WeInfuse Unites With NICA Against CMS’s Cuts to Average Sales Price for Cimzia and Orencia
Voicing Our Concerns for the Appropriations Act by Congress
WeInfuse joins the National Infusion Center Association (NICA) and infusion providers across the country to voice our concern and opposition to the changes proposed in the Appropriations Act by Congress.
NICA works diligently to champion infusion provider and patient voices, insulate operations from adverse market changes, and preserve the ability to treat patients efficiently in the most cost-effective setting.
Despite being passed in December 2020, Congress recently slipped a change into the bill that would require the Centers for Medicare & Medicaid Services to adjust its payment methodology to exclude certain self-administered drugs and biological products from the payment rates for physician-administered formulations of such drugs and biologics (i.e., namely Cimzia and Orencia). CMS remained silent on guidance or communications to infusion providers until rates were published this week. It’s estimated that providers will experience at least a 20% reduction in drug payments for these products. As this change will result in a reduced ASP, drug payments across many commercial payers will also be impacted. Because of CMS’s silence, it’s been impossible to fully assess the impact of this change and adapt to it in 30 days without compromising access to care.
Importance From a Provider Perspective
From a provider perspective, it is infeasible to fully understand and mitigate the economic and access implications of a 20+% reduction in drug payments within 30 days. Infusion providers cannot absorb these losses given current economics, so they will be offset on the acquisition side through contract renegotiation. Infusion providers need much more time to assess the financial impact of this change across their payer mix, attempt to renegotiate their annual contracts with distributors, and coordinate referrals to a different care setting if they are underwater on these products. For providers to change their plans in less than 30 days is an unrealistic expectation that will impact access to care for thousands of medically stable patients.
However, providers will be reluctant to switch medically stable patients to a different medication for reasons unrelated to health or safety. If providers must refer their Cimzia and Orencia patients to a different site of care, patient navigation can take well over 30 days under the best conditions and many hospitals are not accepting non-acute infusion patients. Ineffective management of autoimmune patients will result in poor health outcomes, lost productivity, increased health care consumption and consequently, health spend and increased burden on the health care system.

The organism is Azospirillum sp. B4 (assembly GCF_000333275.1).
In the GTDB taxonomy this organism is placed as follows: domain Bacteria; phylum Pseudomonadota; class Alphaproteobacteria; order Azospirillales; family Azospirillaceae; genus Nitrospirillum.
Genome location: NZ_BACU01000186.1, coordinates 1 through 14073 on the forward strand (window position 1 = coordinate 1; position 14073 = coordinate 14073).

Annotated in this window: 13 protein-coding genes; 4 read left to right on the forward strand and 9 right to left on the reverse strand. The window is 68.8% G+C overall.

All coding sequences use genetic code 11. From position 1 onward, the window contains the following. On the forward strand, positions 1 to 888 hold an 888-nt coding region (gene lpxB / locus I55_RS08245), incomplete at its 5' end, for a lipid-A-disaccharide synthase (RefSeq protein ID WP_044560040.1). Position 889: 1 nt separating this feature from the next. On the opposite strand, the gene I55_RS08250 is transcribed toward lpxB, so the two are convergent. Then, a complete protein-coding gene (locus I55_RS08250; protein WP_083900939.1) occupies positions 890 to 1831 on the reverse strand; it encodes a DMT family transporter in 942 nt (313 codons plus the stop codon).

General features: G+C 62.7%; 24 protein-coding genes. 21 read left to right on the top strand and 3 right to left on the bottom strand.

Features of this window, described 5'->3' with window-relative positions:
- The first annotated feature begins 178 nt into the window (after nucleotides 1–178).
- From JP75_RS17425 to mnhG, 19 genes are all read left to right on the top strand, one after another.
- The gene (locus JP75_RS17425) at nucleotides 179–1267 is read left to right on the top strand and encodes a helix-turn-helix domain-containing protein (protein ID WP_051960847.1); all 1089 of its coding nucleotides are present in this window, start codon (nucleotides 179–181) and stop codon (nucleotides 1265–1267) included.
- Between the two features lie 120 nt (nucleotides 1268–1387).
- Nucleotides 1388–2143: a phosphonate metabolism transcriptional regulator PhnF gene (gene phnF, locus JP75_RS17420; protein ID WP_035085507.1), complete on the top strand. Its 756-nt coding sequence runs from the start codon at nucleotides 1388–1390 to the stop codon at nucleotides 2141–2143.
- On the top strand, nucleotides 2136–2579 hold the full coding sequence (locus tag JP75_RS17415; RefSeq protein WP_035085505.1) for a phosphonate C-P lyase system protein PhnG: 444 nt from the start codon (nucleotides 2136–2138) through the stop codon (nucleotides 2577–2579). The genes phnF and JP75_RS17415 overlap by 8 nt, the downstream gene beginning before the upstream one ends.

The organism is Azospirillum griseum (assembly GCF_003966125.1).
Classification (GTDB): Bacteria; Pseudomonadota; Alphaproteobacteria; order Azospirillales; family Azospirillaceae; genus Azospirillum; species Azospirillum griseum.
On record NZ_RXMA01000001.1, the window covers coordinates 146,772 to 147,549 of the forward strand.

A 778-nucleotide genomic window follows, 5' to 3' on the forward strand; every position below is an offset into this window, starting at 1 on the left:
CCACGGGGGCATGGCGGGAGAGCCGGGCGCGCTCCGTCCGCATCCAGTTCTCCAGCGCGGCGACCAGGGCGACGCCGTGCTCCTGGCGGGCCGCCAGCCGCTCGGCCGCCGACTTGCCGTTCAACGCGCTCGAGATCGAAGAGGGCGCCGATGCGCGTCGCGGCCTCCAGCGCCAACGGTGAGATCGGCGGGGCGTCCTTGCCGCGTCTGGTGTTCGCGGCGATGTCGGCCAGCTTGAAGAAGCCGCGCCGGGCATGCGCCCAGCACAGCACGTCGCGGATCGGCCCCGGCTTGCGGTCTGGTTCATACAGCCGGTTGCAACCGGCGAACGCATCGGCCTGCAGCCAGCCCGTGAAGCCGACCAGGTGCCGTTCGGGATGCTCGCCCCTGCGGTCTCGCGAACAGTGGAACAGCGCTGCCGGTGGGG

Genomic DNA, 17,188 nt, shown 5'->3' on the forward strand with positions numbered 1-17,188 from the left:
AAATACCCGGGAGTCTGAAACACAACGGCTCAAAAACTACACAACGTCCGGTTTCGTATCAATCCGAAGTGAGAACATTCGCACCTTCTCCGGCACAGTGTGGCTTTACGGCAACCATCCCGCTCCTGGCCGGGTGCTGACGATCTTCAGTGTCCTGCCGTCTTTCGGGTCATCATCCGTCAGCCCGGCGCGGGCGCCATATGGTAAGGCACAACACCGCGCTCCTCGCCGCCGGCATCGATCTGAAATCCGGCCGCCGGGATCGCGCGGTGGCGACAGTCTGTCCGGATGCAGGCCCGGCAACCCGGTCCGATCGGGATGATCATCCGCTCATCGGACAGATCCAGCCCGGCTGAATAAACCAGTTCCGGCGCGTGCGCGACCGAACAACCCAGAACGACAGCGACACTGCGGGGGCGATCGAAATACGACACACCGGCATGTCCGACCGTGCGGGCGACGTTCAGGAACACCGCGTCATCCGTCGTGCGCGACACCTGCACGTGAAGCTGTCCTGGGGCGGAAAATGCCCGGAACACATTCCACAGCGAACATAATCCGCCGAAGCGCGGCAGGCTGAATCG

Importance From a Chronic Disease Perspective
From a chronic disease patient perspective, the goal is to achieve and maintain a state of medical stability using as few drugs and medical services as possible. These patients have been on a long journey to find medicines that effectively manage their condition. But, by patients losing access to care in office-based infusion centers, their options will be to receive care in a more expensive care setting, increasing cost-share liability for both patient and payer. If they cannot afford the increased cost, they generally revert back to a conventional treatment that proved unsuccessful at managing their condition. If patients are no longer able to access these medications, we are deeply concerned about the ramifications for health outcomes, quality of life, and the physical, emotional, and economic burdens of disease.
What Can Be Done
Infusion providers struggle to maintain sustainable access to safe, high-quality, cost-effective care within a volatile channel. Forcing them to understand and acclimate in 30 days to this major economic change will take time away from patient care, make it harder for providers to continue managing complex disease effectively and affordably, and cause medically stable patients to flare. It is imperative that we reduce beneficiary costs without disrupting access to care for medically stable patients or restricting access for new starts. Forcing the lowest cost care setting to figure out how to absorb a 20% reduction in drug payments without sufficient time to acclimate will disrupt access to care and worsen health outcomes with higher OOP costs for beneficiaries—clearly not what Congress, OIG, or CMS intended with this change.
For more information or to see what you can do to help, please contact NICA here.